I will be heard: On being a patient, a guinea pig, and a stroppy queen

guinea pig stroppy queen

So, finally, I got round to writing a letter of complaint following being denied an MRI scan in November because staff didn’t have important information on the make and model of my heart valve to hand. The following is the letter I wrote, with a copy sent to the Care Quality Commission:

Dear [Name of  Chief Commissioner]

I attended for a MRI appointment on XXXX November at XXXX Hospital, following a referral  for loss of field vision. I was denied treatment because staff were unable to access details on my hospital notes regarding the type of aortic heart valve I had inserted following emergency surgery at XXXX Hospital in July 2013. I did request that they contact the cardiology unit for this information, or that I could do this myself if they had a contact number, but was still unable to be treated. The MRI nurse himself was polite when informing me that protocols dictated he could not undertake the MRI as there were not enough resources if anything went wrong, but it was not helpful for me to be told by another member of staff that I should know this information because ‘if it was them, they would want to know what was inside them’.

Staff suggested I contact my GP to rearrange, and the Radiology Bookings Team asked for the make and model details of my valve to be faxed to them. I requested, that they access this information on my hospital notes, and gave my permission for them to access these notes or to liaise with my cardiologist Dr XXXX, surgeon Mr XXXX, and/or my GP directly in order to get this information. When I spoke to my GP myself, he agreed to fax the information, but could not understand why Radiology staff were unable or unwilling to access this information themselves. He was only able to supply information which XXXX Hospital themselves had given him, and was available on my hospital notes.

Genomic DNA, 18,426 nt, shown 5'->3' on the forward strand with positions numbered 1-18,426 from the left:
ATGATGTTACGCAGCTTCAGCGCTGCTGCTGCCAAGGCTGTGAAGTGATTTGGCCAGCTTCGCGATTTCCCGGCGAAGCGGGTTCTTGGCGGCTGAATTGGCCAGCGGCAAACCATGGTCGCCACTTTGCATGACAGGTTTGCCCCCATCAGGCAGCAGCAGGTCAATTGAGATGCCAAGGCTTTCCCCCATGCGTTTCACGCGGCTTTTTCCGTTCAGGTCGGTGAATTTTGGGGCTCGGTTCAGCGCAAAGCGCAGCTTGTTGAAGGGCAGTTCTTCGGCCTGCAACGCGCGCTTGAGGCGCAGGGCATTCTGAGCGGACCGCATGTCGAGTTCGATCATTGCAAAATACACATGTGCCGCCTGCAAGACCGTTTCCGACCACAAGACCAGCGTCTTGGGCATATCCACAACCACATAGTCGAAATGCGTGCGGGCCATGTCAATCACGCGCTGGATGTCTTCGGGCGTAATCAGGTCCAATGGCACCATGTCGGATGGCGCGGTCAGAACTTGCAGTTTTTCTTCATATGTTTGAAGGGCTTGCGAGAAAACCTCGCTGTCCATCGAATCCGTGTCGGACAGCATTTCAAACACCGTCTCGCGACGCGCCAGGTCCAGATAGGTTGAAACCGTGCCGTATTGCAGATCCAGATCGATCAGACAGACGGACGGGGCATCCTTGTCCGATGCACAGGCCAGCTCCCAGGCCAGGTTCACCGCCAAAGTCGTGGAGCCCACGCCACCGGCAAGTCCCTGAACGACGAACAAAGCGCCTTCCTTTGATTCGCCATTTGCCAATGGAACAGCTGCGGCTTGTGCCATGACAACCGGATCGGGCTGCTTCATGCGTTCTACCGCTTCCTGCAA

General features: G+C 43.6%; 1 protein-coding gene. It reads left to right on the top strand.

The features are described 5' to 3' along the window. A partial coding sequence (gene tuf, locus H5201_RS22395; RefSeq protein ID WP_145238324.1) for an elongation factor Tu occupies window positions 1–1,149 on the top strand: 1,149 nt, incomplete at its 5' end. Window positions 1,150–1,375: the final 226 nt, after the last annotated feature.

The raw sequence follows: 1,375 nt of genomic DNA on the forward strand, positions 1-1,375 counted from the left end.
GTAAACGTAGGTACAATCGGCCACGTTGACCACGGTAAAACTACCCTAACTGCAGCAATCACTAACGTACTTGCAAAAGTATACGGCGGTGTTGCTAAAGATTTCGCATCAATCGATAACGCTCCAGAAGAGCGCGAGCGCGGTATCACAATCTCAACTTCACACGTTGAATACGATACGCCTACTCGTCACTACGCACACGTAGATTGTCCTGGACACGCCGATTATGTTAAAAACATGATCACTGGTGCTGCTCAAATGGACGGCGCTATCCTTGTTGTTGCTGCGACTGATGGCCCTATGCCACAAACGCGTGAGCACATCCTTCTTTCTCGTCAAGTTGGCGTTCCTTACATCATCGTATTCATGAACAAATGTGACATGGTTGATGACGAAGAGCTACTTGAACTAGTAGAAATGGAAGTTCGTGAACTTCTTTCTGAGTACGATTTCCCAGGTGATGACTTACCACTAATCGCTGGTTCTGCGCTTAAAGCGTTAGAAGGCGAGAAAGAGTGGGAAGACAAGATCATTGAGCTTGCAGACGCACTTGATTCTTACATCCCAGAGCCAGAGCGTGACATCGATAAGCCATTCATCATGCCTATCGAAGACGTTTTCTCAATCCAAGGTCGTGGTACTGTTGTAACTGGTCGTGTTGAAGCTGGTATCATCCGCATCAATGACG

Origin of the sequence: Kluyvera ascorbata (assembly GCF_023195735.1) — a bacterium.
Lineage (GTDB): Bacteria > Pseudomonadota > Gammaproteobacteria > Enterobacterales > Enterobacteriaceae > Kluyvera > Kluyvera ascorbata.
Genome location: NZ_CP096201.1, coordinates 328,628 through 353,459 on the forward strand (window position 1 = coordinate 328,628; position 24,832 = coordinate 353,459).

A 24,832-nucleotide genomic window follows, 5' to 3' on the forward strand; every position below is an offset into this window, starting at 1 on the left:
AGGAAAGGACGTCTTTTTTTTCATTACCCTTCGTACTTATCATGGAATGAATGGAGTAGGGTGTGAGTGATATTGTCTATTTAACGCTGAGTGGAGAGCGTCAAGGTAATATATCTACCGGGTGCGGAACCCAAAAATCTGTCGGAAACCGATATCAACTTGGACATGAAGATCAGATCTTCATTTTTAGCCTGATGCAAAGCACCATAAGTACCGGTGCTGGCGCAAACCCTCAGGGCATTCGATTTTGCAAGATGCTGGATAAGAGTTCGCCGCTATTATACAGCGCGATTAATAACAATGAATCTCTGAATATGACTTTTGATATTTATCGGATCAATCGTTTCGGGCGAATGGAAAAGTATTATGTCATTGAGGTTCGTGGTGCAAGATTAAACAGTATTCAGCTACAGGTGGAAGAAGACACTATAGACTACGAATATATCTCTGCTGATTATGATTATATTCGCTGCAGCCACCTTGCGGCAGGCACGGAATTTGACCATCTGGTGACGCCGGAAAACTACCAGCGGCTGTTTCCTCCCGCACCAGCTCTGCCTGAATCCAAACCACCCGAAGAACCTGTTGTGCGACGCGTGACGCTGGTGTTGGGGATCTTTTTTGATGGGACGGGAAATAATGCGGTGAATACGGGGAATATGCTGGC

There may be reasons for this, and I would like further information on why this is the case, and also what action you will be able to take to ensure this does not happen again? This was an unnecessarily wasted appointment, and has delayed my diagnosis and treatment.

  • Did staff have adequate access to my notes, or is the IT system inadequate? Is there a training issue here to help staff access relevant material, or does the IT system need to be changed?
  • Why were staff not able to problem-solve and retrieve the information from any of the sources I suggested? Is there a culture or attitude within the Hospital Trust that does not support or encourage this? Again, is this a training issue?